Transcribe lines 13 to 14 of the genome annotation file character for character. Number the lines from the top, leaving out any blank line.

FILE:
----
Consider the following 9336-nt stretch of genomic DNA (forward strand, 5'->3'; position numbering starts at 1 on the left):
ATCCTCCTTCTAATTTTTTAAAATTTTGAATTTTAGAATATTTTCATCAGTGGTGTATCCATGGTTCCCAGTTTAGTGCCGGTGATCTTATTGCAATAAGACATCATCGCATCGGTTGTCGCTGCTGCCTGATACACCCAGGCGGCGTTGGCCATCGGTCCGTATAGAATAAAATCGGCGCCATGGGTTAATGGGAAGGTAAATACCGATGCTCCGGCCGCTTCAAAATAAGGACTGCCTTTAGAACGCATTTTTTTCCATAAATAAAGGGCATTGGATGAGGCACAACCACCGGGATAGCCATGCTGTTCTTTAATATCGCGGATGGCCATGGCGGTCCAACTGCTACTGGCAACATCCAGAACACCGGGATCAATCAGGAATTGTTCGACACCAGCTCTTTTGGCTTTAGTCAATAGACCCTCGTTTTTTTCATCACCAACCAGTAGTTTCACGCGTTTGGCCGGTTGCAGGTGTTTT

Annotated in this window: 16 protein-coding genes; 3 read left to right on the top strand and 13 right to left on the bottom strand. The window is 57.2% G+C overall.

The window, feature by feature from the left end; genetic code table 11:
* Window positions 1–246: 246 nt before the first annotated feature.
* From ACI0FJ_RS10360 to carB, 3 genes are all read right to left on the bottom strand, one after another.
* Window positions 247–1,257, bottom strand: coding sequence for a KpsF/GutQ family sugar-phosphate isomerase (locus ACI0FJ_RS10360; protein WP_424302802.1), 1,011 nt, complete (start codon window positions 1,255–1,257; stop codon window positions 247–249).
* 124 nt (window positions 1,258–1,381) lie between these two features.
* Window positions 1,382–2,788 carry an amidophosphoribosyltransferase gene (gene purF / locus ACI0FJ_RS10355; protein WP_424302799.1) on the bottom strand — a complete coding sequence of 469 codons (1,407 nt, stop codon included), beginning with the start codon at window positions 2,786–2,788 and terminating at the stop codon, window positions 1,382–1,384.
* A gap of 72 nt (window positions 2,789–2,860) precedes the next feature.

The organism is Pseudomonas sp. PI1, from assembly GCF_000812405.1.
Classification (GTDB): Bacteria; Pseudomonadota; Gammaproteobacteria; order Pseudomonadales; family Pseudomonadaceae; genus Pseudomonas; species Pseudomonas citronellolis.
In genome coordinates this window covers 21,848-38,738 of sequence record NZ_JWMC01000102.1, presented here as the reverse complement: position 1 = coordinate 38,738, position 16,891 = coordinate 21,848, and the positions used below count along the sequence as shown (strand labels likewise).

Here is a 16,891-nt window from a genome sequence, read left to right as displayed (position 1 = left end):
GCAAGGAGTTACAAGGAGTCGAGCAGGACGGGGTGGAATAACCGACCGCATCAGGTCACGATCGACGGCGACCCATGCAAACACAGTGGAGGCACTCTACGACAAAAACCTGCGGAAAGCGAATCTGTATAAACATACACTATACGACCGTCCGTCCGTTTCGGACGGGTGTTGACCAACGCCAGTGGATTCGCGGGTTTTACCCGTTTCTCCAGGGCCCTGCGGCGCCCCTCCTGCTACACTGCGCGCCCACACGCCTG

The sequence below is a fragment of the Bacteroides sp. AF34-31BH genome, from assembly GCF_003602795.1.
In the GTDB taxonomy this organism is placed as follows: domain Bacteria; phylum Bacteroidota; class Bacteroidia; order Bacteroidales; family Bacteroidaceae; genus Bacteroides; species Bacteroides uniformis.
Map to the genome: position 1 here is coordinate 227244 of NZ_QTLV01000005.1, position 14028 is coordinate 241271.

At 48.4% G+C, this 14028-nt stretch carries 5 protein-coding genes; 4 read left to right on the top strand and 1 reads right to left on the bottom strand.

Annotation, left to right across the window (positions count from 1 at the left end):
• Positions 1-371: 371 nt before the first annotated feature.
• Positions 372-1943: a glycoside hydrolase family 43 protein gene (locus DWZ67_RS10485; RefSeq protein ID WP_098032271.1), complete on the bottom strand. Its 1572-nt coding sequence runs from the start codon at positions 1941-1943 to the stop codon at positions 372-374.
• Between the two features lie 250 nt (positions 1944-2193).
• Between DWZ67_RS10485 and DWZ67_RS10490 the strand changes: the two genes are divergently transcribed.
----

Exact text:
In genome coordinates this window covers 21,848-38,738 of sequence record NZ_JWMC01000102.1, presented here as the reverse complement: position 1 = coordinate 38,738, position 16,891 = coordinate 21,848, and the positions used below count along the sequence as shown (strand labels likewise).

Here is a 16,891-nt window from a genome sequence, read left to right as displayed (position 1 = left end):